Israeli Settlements 101

Donald Trump president is the present which every right-wing politician wished for at Christmas. Or Channuka in the case of the Israeli right-wing. Emboldened by his election, the settler movement feels a world of possibilities is opening up.

Barack Obama had a famously testy relationship with the Israeli prime minister, Binyamin Netanyahu. As a parting gift, Obama refused to veto a UN Security Council resolution declaring that the creation of settlements in the occupied territories “has no legal validity and constitutes a flagrant violation under international law”. Under the Geneva Convention, an occupying force cannot bring its population into occupied territory, a law which makes Israeli settlements illegal. Settlers are problematic because their presence in land claimed by Palestinians makes it hard to come to a peace accord.

Trump though, appears much less concerned about settlements and the two-state solution. In a joint press conference with Netanyahu he said that he was happy with the solution that both parties liked. Though he did tell Netanyahu that he would like it if he held back on settlements.

On February 6th, the Knesset adopted a law which retroactively legalised wildcat settlements built in defiance of Israeli law. Netanyahu has urged America to recognise Israel’s annexation of the Golan Heights. Now his right-wing coalition members, are pushing for the annexation of parts of the West Bank.

Settlers only make up 4% of the Israeli population and 13% of the West Bank population, but their numbers are growing rapidly and exert disproportionate political power. In 2015 there were 385,900 settlers in the West Bank, and with new settlement blocs being authorised by the government (3000 housing units have already been approved this year), this number is likely to rise to half a million very soon.

The idea of settling the Promised Land has always been at the heart of the Zionist project. But the modern settler movement, mixing nationalism with messianic fervour, stems from Israel’s victory in the Six-Day War of 1967, when it defeated the armies of Egypt, Jordan, and Syria in quick succession. The prize was the capture of the biblical heartland, including the Old City of Jerusalem and places such as Hebron, Bethlehem, and Nablus. The West Bank is frequently referred to by its biblical name, Judea and Samaria.

The 1978 Camp David Accords between Egypt and Israel was the catalyst for the radicalisation of the Jewish far-right. It stipulated that Israel would return the Sinai peninsula to Egypt, and grant autonomy to Palestinians in the occupied territories. Settlers were forcefully evacuated from the region and their homes bulldozed. This was not without heavy resistance from the settlers and far-right activists. Some followers of the ultranationalist zealot, Rabbi Meir Kahane, barricaded themselves in a basement laden with explosives at Yamit in 1982 and threatened to blow themselves up. Kahane himself had to be flown in in order to convince his disciples to stand down.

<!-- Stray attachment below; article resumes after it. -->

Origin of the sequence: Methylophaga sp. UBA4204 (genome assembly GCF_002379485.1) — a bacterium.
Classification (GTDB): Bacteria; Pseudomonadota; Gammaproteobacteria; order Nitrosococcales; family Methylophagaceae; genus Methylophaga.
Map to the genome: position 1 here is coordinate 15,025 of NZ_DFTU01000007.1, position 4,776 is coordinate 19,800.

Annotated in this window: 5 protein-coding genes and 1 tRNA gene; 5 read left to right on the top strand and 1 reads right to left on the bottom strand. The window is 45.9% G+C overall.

The failure of the Oslo Peace Accords of 1993, the violent eruption of a second Palestinian intifada, the evacuation of settlers in the Gaza Strip in 2005 and the election of Hamas (an Islamist party responsible for countless suicide bombings) reinforced the belief of many Israelis that peace with Palestinians was beyond reach. It was a view that settlers were only too happy to promote, and they redoubled their effort to implant themselves in the West Bank to prevent a future Israeli government from giving it away.

Today, the Israeli government directly and indirectly sponsors settlements, subsidises living costs, provides them with good infrastructure to get them into mainland Israel and protects them from attack by Palestinian militants.

Not all settlers are driven by ideology. Many, if not most, are attracted by the better quality of life and suburban lifestyle (especially those on the outskirts of Jerusalem and near the crowded coastal plain), many opt for the settlement life to raise families.

There are of course still those who are ideologically motivated. Far-right, ultranationalist religious zealots tend to congregate in historically important places like Hebron or Nablus and are protected at all times by the IDF. Because of this position of superiority they are able to antagonise their Palestinian neighbours without repercussions. The hostilities between Palestinians and these settlers are violent, and both sides are guilty of many a murder, though all too often only the Palestinians will see the inside of jail cell.

Though a Trump presidency may solve political issues for Netanyahu as he will be able to move more freely, the issue of the fundamental issue of the settlements will remain. Even if he manages to annex parts of the West Bank, Palestinians still remain. Soon, their population will overshoot the Jewish one. And then what? This year he may have gotten the best present ever, but what about next year? And in 10 years time?



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